Motor Neuron Disease

Routine for examination of lower limbs:


Inspect (wasting and fasciculations*, wheelchair/walking aid, PEG)






Gait (if patient is able)


If time allows and you suspect MND proceed as follows:

Mouth: tongue wasting and fasciculations

Jaw jerk

Upper limbs: fasciculations, small hand muscle wasting, reflexes

Speech e.g. “How did you get here today?”

Eye movements



Present to the examiner:


I suspect motor neuron disease because of mixed upper and lower motor neuron signs such as:


Wasting and fasciculations

Spastic paraparesis (increased tone bilaterally, pyramidal weakness bilaterally, increased knee reflexes, upgoing plantars and clonus)

Absent ankle reflexes

Tongue wasting and fasciculations

Increased jaw jerk

Dysarthric speech


Sensation was normal

Coordination was in proportion to the weakness

Eye movements were normal


To complete my examination I would like to:

perform full upper limb neurological examination as well as cranial nerves and speech and swallow assessment.


My differential diagnosis includes:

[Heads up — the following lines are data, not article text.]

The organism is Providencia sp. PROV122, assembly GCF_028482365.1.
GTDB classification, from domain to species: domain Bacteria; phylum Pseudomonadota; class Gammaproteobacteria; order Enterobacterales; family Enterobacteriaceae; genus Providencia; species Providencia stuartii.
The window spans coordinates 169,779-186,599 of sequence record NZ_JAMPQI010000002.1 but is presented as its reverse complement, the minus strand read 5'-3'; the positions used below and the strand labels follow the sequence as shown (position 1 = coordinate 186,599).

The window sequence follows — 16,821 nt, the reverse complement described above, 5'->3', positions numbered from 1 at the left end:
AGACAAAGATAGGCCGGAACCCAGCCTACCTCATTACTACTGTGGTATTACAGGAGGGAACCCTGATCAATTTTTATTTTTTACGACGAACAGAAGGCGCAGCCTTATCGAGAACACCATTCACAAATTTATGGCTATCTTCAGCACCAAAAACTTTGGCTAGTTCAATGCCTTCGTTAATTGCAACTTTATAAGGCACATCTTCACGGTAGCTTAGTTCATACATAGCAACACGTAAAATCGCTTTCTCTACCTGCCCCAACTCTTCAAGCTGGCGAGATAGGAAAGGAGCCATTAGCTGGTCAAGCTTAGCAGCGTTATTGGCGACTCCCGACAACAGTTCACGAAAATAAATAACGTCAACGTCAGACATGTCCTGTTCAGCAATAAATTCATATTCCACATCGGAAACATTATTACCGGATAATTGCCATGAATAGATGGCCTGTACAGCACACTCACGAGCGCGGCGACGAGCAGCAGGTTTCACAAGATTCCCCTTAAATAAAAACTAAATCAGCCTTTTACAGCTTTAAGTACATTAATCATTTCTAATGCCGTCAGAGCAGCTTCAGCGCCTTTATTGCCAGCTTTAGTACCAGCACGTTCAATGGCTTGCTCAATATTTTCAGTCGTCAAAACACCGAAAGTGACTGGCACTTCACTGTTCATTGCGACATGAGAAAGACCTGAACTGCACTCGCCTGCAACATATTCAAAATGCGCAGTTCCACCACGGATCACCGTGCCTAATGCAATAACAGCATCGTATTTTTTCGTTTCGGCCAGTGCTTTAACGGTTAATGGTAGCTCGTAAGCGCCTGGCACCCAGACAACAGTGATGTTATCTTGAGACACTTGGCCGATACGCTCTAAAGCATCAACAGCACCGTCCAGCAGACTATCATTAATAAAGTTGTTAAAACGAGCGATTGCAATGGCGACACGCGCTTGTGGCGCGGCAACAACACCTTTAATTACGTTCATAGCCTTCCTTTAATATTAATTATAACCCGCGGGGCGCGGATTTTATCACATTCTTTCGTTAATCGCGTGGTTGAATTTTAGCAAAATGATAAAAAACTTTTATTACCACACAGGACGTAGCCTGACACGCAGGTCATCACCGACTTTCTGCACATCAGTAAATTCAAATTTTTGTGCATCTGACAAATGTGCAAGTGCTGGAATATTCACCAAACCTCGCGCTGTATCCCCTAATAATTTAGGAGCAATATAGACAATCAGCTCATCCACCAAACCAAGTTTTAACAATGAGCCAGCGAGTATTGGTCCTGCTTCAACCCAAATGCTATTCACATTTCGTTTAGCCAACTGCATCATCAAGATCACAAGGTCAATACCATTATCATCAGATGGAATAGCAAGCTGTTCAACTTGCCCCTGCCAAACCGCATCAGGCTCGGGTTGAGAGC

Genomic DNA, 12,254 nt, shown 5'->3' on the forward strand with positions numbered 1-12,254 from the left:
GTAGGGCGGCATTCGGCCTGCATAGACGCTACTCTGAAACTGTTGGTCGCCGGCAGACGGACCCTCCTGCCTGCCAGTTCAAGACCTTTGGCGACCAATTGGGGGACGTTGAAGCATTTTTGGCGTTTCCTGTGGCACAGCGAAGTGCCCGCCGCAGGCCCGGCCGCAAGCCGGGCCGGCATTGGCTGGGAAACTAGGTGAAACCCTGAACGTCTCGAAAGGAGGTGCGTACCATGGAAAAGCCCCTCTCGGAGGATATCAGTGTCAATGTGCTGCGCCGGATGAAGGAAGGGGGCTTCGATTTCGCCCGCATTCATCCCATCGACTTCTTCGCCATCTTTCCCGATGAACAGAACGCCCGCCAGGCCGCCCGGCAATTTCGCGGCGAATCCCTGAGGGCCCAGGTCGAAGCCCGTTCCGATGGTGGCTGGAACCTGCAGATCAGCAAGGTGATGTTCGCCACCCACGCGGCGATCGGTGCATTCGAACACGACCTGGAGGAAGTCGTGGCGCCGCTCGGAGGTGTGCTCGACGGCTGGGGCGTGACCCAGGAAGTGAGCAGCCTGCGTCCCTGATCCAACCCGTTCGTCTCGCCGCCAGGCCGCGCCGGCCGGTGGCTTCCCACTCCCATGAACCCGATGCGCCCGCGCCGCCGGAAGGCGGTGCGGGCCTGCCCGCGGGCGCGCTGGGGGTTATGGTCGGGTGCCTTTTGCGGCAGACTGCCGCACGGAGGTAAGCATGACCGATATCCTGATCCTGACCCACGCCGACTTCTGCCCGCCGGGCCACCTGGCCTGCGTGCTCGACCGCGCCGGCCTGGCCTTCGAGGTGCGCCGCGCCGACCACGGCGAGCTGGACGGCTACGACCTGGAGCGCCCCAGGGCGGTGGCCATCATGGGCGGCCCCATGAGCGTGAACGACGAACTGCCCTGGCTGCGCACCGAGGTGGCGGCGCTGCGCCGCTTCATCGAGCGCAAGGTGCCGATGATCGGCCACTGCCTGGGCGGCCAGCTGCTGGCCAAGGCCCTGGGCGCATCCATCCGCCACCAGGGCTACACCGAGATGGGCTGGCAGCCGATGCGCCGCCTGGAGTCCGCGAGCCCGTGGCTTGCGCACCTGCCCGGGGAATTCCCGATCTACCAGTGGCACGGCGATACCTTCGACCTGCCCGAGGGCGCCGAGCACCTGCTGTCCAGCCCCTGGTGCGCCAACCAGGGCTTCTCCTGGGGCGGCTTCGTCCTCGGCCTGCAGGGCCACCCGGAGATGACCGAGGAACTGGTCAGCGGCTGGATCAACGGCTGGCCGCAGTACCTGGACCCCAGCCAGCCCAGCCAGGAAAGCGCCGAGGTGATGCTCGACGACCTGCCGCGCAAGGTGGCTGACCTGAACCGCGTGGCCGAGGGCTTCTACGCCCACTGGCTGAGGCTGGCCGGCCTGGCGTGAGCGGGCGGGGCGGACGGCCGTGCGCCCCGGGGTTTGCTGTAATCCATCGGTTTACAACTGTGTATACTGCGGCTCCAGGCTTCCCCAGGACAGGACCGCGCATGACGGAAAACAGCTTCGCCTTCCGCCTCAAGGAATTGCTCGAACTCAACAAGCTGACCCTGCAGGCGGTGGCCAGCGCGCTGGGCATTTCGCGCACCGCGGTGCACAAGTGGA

Cervical myeloradiculopathy (would have sensory disturbance)

Multifocal motor neuropathy

Syringomyelia (but would have sensory disturbance)

Friedreich’s ataxia (but would have cerebellar signs and dorsal column sensory loss)

Subacute combined degeneration of the cord (but would have dorsal column sensory loss)

Syphilitic amyotrophy (but would have dorsal column sensory loss)

Other causes of spastic paraparesis (see “Station 3 Spastic Paraparesis”) such as cord compression and demyelination (would have sensory disturbance)

Other causes of anterior horn cell disease such as polio, spinal muscular atrophy




Sats, ABG (respiratory failure), spirometry

MRI to exclude cord/root compression

Nerve conduction studies (to exclude multifocal motor neuropathy) and EMG: denervation and fasciculations and fibrillations.

Lumbar puncture may be indicated to exclude demyelination if unclear clinical picture

Bloods e.g. paraneoplastic screen, syphilis serology, B12



Motor Neuron Disease


This is a progressive degenerative disorder of motor neurons in the motor cortex and corticospinal tract, anterior horn cells of the spinal cord and brainstem.


*Mixture of upper and lower motor neuron signs*

It never affects sensation/cerebellum/vision


Types of MND:


  1. Amyotrophic lateral sclerosis: Mixed upper and lower motor neurone signs
  2. Primary lateral sclerosis: Upper motor neurone signs only
  3. Progressive muscular atrophy: Lower motor neurone signs only
  4. Progressive bulbar/pseudobulbar palsy



Conservative: physio, OT, SALT, dietician, specialist nurse

Medical: treat infections, anticholinergics, baclofen, NIV, antidepressants, riluzole (antiglutamate), PEG




Written by Dr Sarah Kennedy


Resources used to write this document are listed in the references section of this webpage